The compensation structure for financial advisers is not yet an issue in Canada. But it’s a high-profile trend elsewhere. Britain and Australia are both moving to ban commissions in the next couple of years.

I recently moderated a panel discussion on fees versus commissions, which included British and Australian industry representatives. They both said that financial advice would be more objective if consumers paid for it out of their own pockets. See story here.

What about better disclosure of conflicts? That’s the Canadian approach. Right now, securities regulators are planning to make a short document available by law to all mutual fund buyers at the point of sale.

Disclosure doesn’t work, the two foreign reps agreed. People just don’t read the documents they’re handed and often don’t understand them anyway.

Canada should start talking about fees and commissions, since the issue is not going away. Consumers will want to follow other countries’ examples.

Financial advisers can’t call themselves professionals and accept payments from product providers — without betraying the trust of clients who rely on them for unbiased advice.

P.S. There’s something wrong with the comment link in the post below this one (“Looking for your Responses”). So, please post your comments here.

Looking for your reponses

My new blog at Moneyville doesn’t allow comments yet. And I miss getting comments. It’s not the same if I’m not hearing from readers.

So, here are some things I know will provoke some reaction. Let’s get started.

— TD Bank changing its mortgages to make it harder for customers to switch.
Steve Garganis, a mortgage broker, told me about his blog post that TD is planning to start registering all mortgages as collateral charges on Oct. 18. He calls it putting handcuffs on the client.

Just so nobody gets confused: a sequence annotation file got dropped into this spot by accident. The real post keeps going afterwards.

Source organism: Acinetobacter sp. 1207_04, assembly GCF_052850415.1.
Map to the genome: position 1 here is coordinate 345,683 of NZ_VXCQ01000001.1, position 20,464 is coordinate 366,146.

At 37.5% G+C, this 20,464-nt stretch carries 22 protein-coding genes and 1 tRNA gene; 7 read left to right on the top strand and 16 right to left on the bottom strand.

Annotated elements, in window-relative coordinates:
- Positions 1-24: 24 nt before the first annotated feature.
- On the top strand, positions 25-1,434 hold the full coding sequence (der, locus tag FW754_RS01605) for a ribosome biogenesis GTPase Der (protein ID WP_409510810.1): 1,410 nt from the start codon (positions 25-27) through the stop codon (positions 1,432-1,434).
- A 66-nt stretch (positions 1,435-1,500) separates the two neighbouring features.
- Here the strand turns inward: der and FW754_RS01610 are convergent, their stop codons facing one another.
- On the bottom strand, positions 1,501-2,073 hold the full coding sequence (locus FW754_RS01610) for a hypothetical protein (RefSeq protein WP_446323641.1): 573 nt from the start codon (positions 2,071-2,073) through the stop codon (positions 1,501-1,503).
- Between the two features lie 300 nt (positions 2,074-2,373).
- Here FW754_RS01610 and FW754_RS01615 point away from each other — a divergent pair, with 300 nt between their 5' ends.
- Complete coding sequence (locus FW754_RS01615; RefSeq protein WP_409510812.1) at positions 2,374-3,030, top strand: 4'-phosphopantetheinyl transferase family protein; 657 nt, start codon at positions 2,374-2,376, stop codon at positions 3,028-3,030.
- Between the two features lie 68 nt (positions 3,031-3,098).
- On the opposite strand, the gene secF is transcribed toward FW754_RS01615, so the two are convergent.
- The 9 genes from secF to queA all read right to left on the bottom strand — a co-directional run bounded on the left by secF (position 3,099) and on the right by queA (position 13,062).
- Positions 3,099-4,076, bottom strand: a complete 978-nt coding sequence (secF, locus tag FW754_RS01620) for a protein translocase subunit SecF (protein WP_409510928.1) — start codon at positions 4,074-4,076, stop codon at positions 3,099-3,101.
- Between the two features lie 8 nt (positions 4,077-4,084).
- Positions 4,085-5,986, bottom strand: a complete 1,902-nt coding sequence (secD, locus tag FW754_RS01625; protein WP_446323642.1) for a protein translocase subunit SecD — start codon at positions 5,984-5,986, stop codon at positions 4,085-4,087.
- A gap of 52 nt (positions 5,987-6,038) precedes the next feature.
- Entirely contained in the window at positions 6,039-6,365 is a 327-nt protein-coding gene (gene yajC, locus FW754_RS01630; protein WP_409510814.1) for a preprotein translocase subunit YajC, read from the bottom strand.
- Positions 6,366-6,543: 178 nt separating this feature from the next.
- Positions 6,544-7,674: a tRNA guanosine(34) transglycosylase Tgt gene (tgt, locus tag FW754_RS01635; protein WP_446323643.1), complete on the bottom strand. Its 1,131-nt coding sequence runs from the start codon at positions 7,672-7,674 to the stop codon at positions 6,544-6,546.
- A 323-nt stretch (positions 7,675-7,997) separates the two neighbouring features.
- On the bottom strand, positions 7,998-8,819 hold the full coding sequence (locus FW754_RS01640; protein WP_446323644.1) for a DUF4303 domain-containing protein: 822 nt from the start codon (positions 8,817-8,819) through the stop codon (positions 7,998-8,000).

A collateral mortgage is NOT portable, meaning you cannot transfer to another institution. You will lose some leverage to negotiate the rate when your mortgage matures.

You can read more in the Canadian Mortgage Trends blog, which says there’s some appeal for consumers who want to refinance.

Effectively, collateral charges allow lenders to change the interest rate and/or loan more money to qualified borrowers after closing, without involving a lawyer. That saves the borrower legal costs if he/she needs to withdraw equity from their home.

But the downside comes at maturity, since TD customers will now have to pay legal fees to switch lenders.

For now, it’s difficult to assess the impact of this change. Everyone needs to renew, but not everyone needs to refinance. So TD’s move will benefit some while hurting others.

James Daw of the Toronto Star writes about TD’s mortgage move here.

— Deferred sales charges on mutual funds can hurt customers.
I believe that many mutual fund buyers don’t like paying sales charges up front. But they don’t understand the severe financial consequences arising from redemptions in the early years.

Even the Mutual Fund Dealers Association of Canada, the industry regulator, knows there’s a problem. It’s proposing new disclosure rules because many consumers complain about nasty surprises when they redeem.

The current rule requires that clients get trade confirmations only AFTER the transaction is executed, the MFDA says.